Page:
Tuesday, April 18, 2017

The belgianwaffle election prediction ...

... looking into my rather grubby crystal ball here are some possibilities ....

  • Trump's behaviour becomes even more erratic precipitating a major world crisis &/or a series of bungled decisions affecting international relations, the UK in particular. May's handholding is seen as desperately poor judgment & compromising Britain's reputation. As we all know, once the Tories sniff weakness in their leader they'll go in for the kill. There could also be some score settling after the post-Referendum fall-out. (Watch Gove). 
  • Voter fatigue &/or general disenchantment with May & her cabinet coupled with some as yet unanticipated scandal(s). Boris can still be relied upon to deliver a major embarrassment & this will erode support. The Media frenzy itself could lead to many switching off. 
  • Ukip antics muddy the water to such an extent that what had seemed reliable Tory votes are lost to Farage's bully boys - expect plenty of misinformation & rumour (e.g. that the Tories cannot be relied on to see Brexit through properly ...)
  • A weird pact uniting various No to Brexit groups (Greens, Lib Dems, etc.) which draws a substantial enough following of the disaffected - including some of the unconvinced Tory vote
  • A wild card - some major event which transforms popular opinion. Some options: 1) catastrophic mistake in the NHS; 2) another banking collapse; 3) terrorist or other attack/outrage; 4) constitutional crisis (the Queen etc.); 5) environmental disaster ... which in each case are seen to be related to government incompetence or duplicity. Extraordinarily Labour (with or without Corbyn) seems a better option - at least untainted by the mess.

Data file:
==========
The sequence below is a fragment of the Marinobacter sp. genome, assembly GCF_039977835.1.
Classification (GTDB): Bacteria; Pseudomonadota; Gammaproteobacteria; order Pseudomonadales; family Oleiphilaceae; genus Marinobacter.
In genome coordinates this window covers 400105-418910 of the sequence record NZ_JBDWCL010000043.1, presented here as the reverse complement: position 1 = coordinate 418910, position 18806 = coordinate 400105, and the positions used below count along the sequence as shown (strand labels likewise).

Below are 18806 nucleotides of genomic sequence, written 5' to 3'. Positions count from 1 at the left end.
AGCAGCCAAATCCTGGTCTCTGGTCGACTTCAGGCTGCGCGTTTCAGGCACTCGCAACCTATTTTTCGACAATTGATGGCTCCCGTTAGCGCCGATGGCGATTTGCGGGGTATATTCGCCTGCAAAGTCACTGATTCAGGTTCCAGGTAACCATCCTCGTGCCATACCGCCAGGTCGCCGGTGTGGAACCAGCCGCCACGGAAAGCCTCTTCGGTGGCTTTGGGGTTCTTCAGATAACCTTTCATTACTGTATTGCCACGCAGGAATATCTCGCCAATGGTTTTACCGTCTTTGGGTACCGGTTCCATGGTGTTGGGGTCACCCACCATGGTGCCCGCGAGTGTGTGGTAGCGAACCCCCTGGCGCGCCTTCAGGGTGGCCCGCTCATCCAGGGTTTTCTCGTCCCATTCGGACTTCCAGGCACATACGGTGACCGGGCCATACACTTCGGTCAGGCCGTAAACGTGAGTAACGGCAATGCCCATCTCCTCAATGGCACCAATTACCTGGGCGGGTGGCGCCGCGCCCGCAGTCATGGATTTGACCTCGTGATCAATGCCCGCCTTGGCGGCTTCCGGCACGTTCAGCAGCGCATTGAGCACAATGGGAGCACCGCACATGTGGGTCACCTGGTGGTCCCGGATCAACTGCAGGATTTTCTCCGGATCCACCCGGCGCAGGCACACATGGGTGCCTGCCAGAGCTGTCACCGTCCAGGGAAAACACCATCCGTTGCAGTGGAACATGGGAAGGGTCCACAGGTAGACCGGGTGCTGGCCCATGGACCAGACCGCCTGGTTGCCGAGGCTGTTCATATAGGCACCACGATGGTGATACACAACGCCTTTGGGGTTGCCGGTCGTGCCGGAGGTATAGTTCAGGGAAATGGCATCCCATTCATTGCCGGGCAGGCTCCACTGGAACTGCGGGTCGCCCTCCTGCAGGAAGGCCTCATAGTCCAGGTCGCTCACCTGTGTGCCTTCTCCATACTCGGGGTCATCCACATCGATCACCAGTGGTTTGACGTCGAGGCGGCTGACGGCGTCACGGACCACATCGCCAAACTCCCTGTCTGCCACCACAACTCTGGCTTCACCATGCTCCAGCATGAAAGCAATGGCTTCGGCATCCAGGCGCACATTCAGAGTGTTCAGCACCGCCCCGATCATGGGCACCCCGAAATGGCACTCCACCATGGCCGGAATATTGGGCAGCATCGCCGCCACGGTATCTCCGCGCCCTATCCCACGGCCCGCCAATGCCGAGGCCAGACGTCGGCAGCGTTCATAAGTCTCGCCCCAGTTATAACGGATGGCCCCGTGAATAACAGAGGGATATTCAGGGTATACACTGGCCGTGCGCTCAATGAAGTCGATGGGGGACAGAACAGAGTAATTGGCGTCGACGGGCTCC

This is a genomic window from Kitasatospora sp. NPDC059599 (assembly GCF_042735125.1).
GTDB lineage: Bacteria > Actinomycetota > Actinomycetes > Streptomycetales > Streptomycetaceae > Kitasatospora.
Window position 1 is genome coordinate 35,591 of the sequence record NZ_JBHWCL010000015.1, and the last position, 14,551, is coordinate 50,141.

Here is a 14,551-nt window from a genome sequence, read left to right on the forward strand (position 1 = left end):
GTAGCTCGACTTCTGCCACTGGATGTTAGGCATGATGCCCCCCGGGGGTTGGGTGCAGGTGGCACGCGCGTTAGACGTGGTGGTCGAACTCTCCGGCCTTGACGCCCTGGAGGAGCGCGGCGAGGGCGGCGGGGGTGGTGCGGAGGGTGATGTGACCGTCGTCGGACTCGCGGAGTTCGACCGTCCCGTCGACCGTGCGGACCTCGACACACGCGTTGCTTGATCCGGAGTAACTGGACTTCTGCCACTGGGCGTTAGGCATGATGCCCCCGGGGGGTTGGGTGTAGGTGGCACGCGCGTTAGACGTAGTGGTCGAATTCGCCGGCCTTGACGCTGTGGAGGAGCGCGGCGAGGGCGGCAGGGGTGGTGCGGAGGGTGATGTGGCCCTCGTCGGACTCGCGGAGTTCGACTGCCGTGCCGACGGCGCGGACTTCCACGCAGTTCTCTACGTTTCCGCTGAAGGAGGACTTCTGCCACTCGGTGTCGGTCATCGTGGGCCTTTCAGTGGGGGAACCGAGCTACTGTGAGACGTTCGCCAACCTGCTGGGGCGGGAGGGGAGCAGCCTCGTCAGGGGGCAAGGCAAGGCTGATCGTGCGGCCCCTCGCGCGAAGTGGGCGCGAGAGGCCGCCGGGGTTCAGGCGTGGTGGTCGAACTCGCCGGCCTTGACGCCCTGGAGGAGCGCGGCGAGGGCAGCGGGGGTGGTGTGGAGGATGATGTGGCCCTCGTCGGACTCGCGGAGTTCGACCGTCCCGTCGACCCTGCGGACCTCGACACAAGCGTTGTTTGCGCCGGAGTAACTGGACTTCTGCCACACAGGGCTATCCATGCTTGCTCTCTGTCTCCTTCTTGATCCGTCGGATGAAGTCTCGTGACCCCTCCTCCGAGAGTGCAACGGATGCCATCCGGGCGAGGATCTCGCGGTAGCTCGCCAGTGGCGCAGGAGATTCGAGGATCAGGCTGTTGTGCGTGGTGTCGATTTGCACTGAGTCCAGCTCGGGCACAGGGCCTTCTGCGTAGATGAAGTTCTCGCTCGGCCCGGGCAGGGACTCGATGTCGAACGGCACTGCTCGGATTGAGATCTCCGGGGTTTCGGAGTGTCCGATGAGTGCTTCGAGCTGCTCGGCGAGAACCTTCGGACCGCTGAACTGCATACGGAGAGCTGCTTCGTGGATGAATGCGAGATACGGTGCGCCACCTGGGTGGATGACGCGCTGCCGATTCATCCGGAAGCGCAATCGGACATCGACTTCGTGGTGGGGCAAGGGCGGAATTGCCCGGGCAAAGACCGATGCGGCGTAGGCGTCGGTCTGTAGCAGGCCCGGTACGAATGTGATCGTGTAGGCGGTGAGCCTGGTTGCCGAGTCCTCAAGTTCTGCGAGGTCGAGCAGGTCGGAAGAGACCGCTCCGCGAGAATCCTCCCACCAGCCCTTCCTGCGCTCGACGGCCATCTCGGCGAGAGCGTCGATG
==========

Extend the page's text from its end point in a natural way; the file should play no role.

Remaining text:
The outcome? Not the resounding win that May expected but a split vote. No one party in control. A disunited kingdom with running sores of Scotland, Ireland & Wales as well as damaged relations with Europe, the USA, & the rest of the world. May - like Cameron before her - revealed as the chancers they are. 

The crystal ball clouds ... 

Monday, April 10, 2017


Time for an apology. 

I've been pretty dismissive of Philip Glass over the years, arguing that his music was boring/repetitive/lacked emotion/a one-shot deal/over-hyped/reflective of our attention deficit times/migraine-inducing/etc. etc. 

I've made damning contrasts with composers such as Steve Reich (subtle invention & patterns), John Adams (energy & great textures) as well as finding things of interest in Max Richter (the Vivaldi rewrites in particular). 

I've dutifully gone out & bought Einstein on the Beach & Satyagraha but they've remained more or less unplayed. Admittedly Glassworks has its moments. 

I'd written off Glass as not worth pursuing other than as an influence (directly or indirectly) on other people who seemed to be doing far more interesting things: the early Laurie Anderson, the David Byrne of The Knee Plays, the wonderful Meredith Monk. And let's not even begin to mention him in the same sassy New York avenue breath as - awed tones - Morton Feldman. I mean really ... 

And so I need to redress the balance. For this new disc Piano Works is extraordinarily good. I don't know whether it is the pieces themselves, the individual interpretation by ├ôlafsson, the tone of the piano, the recording acoustics, my state of mind on this rather dull grey April day but ... honestly, it's a lovely album. I hear strange ghosts one minute of early cinema accompanists, then Liszt, Schubert, Satie perhaps. Track 5 is especially haunting. 

If, like me you've always had an aversion to Glass, this is a CD which might change your mind. 

Saturday, April 08, 2017


So what have I been doing during the first week of the holidays?